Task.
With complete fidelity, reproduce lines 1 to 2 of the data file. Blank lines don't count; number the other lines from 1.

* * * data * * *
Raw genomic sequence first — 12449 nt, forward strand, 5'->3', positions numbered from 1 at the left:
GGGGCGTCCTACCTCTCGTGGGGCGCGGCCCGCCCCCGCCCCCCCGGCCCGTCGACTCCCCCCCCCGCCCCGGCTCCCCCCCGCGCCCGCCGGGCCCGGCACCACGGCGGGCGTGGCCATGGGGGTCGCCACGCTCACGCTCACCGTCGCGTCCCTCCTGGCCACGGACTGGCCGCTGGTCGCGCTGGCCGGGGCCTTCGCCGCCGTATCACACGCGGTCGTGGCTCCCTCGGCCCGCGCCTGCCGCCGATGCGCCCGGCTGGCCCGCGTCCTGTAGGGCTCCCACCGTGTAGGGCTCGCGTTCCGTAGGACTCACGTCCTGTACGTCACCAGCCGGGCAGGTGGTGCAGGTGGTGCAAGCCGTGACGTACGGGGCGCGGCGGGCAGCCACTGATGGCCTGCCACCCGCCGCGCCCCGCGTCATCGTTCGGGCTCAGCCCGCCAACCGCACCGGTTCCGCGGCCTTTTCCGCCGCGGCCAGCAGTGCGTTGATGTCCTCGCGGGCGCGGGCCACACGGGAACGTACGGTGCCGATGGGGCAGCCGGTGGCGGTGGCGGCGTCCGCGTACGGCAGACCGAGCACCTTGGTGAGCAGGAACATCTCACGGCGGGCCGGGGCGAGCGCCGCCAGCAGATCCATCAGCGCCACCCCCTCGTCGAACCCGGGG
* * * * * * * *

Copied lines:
Raw genomic sequence first — 12449 nt, forward strand, 5'->3', positions numbered from 1 at the left:
GGGGCGTCCTACCTCTCGTGGGGCGCGGCCCGCCCCCGCCCCCCCGGCCCGTCGACTCCCCCCCCCGCCCCGGCTCCCCCCCGCGCCCGCCGGGCCCGGCACCACGGCGGGCGTGGCCATGGGGGTCGCCACGCTCACGCTCACCGTCGCGTCCCTCCTGGCCACGGACTGGCCGCTGGTCGCGCTGGCCGGGGCCTTCGCCGCCGTATCACACGCGGTCGTGGCTCCCTCGGCCCGCGCCTGCCGCCGATGCGCCCGGCTGGCCCGCGTCCTGTAGGGCTCCCACCGTGTAGGGCTCGCGTTCCGTAGGACTCACGTCCTGTACGTCACCAGCCGGGCAGGTGGTGCAGGTGGTGCAAGCCGTGACGTACGGGGCGCGGCGGGCAGCCACTGATGGCCTGCCACCCGCCGCGCCCCGCGTCATCGTTCGGGCTCAGCCCGCCAACCGCACCGGTTCCGCGGCCTTTTCCGCCGCGGCCAGCAGTGCGTTGATGTCCTCGCGGGCGCGGGCCACACGGGAACGTACGGTGCCGATGGGGCAGCCGGTGGCGGTGGCGGCGTCCGCGTACGGCAGACCGAGCACCTTGGTGAGCAGGAACATCTCACGGCGGGCCGGGGCGAGCGCCGCCAGCAGATCCATCAGCGCCACCCCCTCGTCGAACCCGGGG